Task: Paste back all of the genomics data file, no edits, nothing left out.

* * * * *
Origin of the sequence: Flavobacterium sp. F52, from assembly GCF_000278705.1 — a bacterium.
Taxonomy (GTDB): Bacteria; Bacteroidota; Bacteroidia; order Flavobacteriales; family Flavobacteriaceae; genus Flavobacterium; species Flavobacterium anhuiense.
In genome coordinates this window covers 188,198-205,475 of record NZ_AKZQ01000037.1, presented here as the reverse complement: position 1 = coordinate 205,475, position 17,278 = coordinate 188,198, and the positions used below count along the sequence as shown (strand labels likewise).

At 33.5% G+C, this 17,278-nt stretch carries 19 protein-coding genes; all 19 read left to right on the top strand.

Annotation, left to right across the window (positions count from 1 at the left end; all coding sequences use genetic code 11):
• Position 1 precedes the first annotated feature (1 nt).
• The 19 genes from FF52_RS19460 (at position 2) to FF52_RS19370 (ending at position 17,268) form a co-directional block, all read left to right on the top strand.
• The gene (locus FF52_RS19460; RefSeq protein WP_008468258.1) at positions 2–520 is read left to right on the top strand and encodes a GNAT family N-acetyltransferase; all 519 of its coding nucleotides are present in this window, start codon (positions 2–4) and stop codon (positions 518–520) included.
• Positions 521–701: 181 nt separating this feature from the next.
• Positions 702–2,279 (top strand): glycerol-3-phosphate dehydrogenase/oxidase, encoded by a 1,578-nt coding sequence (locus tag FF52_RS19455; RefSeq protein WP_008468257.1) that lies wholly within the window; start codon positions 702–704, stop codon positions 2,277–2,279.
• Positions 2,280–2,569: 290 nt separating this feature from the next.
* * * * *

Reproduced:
Origin of the sequence: Flavobacterium sp. F52, from assembly GCF_000278705.1 — a bacterium.
Taxonomy (GTDB): Bacteria; Bacteroidota; Bacteroidia; order Flavobacteriales; family Flavobacteriaceae; genus Flavobacterium; species Flavobacterium anhuiense.
In genome coordinates this window covers 188,198-205,475 of record NZ_AKZQ01000037.1, presented here as the reverse complement: position 1 = coordinate 205,475, position 17,278 = coordinate 188,198, and the positions used below count along the sequence as shown (strand labels likewise).

At 33.5% G+C, this 17,278-nt stretch carries 19 protein-coding genes; all 19 read left to right on the top strand.

Annotation, left to right across the window (positions count from 1 at the left end; all coding sequences use genetic code 11):
• Position 1 precedes the first annotated feature (1 nt).
• The 19 genes from FF52_RS19460 (at position 2) to FF52_RS19370 (ending at position 17,268) form a co-directional block, all read left to right on the top strand.
• The gene (locus FF52_RS19460; RefSeq protein WP_008468258.1) at positions 2–520 is read left to right on the top strand and encodes a GNAT family N-acetyltransferase; all 519 of its coding nucleotides are present in this window, start codon (positions 2–4) and stop codon (positions 518–520) included.
• Positions 521–701: 181 nt separating this feature from the next.
• Positions 702–2,279 (top strand): glycerol-3-phosphate dehydrogenase/oxidase, encoded by a 1,578-nt coding sequence (locus tag FF52_RS19455; RefSeq protein WP_008468257.1) that lies wholly within the window; start codon positions 702–704, stop codon positions 2,277–2,279.
• Positions 2,280–2,569: 290 nt separating this feature from the next.